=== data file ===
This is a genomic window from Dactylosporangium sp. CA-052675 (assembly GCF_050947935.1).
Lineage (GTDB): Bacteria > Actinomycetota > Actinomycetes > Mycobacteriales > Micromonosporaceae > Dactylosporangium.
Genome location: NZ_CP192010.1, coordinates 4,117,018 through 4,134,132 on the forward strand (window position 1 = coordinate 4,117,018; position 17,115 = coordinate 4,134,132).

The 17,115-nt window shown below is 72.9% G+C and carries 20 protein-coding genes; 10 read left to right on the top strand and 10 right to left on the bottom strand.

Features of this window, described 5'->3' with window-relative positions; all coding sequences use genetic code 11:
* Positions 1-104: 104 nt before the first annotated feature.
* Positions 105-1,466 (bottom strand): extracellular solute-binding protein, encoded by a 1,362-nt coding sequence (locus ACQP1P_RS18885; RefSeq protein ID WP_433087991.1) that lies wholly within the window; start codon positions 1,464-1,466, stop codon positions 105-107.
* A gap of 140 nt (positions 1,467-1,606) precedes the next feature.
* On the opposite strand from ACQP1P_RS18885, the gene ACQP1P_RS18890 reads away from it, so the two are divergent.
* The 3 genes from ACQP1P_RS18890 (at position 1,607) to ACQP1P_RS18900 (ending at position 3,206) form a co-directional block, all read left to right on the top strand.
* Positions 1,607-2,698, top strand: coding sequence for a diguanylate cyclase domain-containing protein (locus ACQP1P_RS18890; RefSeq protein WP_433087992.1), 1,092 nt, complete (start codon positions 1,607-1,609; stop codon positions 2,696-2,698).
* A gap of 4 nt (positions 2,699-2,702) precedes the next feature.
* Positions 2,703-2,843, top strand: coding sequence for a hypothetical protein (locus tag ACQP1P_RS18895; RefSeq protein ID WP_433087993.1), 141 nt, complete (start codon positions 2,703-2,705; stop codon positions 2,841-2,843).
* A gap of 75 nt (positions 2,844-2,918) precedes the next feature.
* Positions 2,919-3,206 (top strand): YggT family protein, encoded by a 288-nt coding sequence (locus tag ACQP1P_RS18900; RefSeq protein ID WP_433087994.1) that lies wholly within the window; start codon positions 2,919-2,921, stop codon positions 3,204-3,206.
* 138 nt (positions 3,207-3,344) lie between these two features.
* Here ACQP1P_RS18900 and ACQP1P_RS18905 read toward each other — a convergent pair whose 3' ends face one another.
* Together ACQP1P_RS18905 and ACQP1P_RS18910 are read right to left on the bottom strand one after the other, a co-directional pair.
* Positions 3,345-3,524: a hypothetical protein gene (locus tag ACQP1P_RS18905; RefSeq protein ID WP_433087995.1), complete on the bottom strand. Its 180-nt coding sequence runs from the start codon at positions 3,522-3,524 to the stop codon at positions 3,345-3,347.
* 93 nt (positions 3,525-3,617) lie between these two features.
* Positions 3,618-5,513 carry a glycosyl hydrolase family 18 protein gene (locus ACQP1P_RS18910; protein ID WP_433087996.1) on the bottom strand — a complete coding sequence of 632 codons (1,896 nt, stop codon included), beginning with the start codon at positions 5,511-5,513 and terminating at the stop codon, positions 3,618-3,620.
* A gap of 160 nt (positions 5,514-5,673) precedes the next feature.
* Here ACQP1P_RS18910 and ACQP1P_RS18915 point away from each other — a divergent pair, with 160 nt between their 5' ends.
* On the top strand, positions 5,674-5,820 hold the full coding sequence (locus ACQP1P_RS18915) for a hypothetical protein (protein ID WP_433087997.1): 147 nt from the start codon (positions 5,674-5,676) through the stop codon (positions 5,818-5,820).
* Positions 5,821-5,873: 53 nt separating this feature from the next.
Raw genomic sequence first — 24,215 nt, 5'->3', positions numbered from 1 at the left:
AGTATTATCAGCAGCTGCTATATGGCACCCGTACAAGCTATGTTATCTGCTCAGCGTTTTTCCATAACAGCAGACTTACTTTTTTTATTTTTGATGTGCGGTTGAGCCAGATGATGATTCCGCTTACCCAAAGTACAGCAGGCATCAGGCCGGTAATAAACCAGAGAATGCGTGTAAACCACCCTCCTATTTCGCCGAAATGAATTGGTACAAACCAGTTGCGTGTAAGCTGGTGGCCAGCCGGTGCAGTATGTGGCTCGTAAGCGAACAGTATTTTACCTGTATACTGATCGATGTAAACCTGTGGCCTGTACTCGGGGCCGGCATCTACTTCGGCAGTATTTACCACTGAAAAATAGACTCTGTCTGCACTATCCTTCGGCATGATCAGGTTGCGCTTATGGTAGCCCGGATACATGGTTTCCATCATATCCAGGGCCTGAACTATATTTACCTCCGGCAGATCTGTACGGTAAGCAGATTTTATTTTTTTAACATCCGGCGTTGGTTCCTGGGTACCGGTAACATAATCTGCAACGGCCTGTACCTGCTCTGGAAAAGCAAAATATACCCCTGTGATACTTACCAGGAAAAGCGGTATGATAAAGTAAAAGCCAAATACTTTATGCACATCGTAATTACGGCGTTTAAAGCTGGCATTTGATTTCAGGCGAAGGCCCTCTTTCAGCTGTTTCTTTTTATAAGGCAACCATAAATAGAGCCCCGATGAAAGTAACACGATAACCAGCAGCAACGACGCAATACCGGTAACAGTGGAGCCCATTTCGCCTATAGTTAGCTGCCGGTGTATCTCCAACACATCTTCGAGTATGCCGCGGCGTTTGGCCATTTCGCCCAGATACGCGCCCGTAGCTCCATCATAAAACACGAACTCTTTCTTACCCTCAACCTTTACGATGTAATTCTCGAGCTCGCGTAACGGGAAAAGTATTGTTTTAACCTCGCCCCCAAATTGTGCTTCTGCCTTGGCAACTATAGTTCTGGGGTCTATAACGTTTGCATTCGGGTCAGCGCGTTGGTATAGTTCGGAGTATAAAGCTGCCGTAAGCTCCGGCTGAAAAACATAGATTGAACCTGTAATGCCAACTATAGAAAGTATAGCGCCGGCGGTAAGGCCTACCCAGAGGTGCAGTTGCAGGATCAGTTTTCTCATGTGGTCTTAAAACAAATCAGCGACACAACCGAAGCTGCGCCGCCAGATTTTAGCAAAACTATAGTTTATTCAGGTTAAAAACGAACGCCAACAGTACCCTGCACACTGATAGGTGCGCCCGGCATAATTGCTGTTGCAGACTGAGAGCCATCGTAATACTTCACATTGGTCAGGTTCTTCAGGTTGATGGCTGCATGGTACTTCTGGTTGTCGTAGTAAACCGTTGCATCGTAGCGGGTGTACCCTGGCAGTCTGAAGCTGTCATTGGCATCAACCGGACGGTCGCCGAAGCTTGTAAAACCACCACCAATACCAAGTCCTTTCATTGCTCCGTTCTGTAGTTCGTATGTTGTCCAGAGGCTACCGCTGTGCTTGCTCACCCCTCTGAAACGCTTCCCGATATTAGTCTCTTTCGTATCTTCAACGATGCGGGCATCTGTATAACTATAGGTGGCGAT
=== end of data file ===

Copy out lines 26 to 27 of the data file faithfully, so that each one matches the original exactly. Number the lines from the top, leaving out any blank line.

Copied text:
Raw genomic sequence first — 24,215 nt, 5'->3', positions numbered from 1 at the left:
AGTATTATCAGCAGCTGCTATATGGCACCCGTACAAGCTATGTTATCTGCTCAGCGTTTTTCCATAACAGCAGACTTACTTTTTTTATTTTTGATGTGCGGTTGAGCCAGATGATGATTCCGCTTACCCAAAGTACAGCAGGCATCAGGCCGGTAATAAACCAGAGAATGCGTGTAAACCACCCTCCTATTTCGCCGAAATGAATTGGTACAAACCAGTTGCGTGTAAGCTGGTGGCCAGCCGGTGCAGTATGTGGCTCGTAAGCGAACAGTATTTTACCTGTATACTGATCGATGTAAACCTGTGGCCTGTACTCGGGGCCGGCATCTACTTCGGCAGTATTTACCACTGAAAAATAGACTCTGTCTGCACTATCCTTCGGCATGATCAGGTTGCGCTTATGGTAGCCCGGATACATGGTTTCCATCATATCCAGGGCCTGAACTATATTTACCTCCGGCAGATCTGTACGGTAAGCAGATTTTATTTTTTTAACATCCGGCGTTGGTTCCTGGGTACCGGTAACATAATCTGCAACGGCCTGTACCTGCTCTGGAAAAGCAAAATATACCCCTGTGATACTTACCAGGAAAAGCGGTATGATAAAGTAAAAGCCAAATACTTTATGCACATCGTAATTACGGCGTTTAAAGCTGGCATTTGATTTCAGGCGAAGGCCCTCTTTCAGCTGTTTCTTTTTATAAGGCAACCATAAATAGAGCCCCGATGAAAGTAACACGATAACCAGCAGCAACGACGCAATACCGGTAACAGTGGAGCCCATTTCGCCTATAGTTAGCTGCCGGTGTATCTCCAACACATCTTCGAGTATGCCGCGGCGTTTGGCCATTTCGCCCAGATACGCGCCCGTAGCTCCATCATAAAACACGAACTCTTTCTTACCCTCAACCTTTACGATGTAATTCTCGAGCTCGCGTAACGGGAAAAGTATTGTTTTAACCTCGCCCCCAAATTGTGCTTCTGCCTTGGCAACTATAGTTCTGGGGTCTATAACGTTTGCATTCGGGTCAGCGCGTTGGTATAGTTCGGAGTATAAAGCTGCCGTAAGCTCCGGCTGAAAAACATAGATTGAACCTGTAATGCCAACTATAGAAAGTATAGCGCCGGCGGTAAGGCCTACCCAGAGGTGCAGTTGCAGGATCAGTTTTCTCATGTGGTCTTAAAACAAATCAGCGACACAACCGAAGCTGCGCCGCCAGATTTTAGCAAAACTATAGTTTATTCAGGTTAAAAACGAACGCCAACAGTACCCTGCACACTGATAGGTGCGCCCGGCATAATTGCTGTTGCAGACTGAGAGCCATCGTAATACTTCACATTGGTCAGGTTCTTCAGGTTGATGGCTGCATGGTACTTCTGGTTGTCGTAGTAAACCGTTGCATCGTAGCGGGTGTACCCTGGCAGTCTGAAGCTGTCATTGGCATCAACCGGACGGTCGCCGAAGCTTGTAAAACCACCACCAATACCAAGTCCTTTCATTGCTCCGTTCTGTAGTTCGTATGTTGTCCAGAGGCTACCGCTGTGCTTGCTCACCCCTCTGAAACGCTTCCCGATATTAGTCTCTTTCGTATCTTCAACGATGCGGGCATCTGTATAACTATAGGTGGCGAT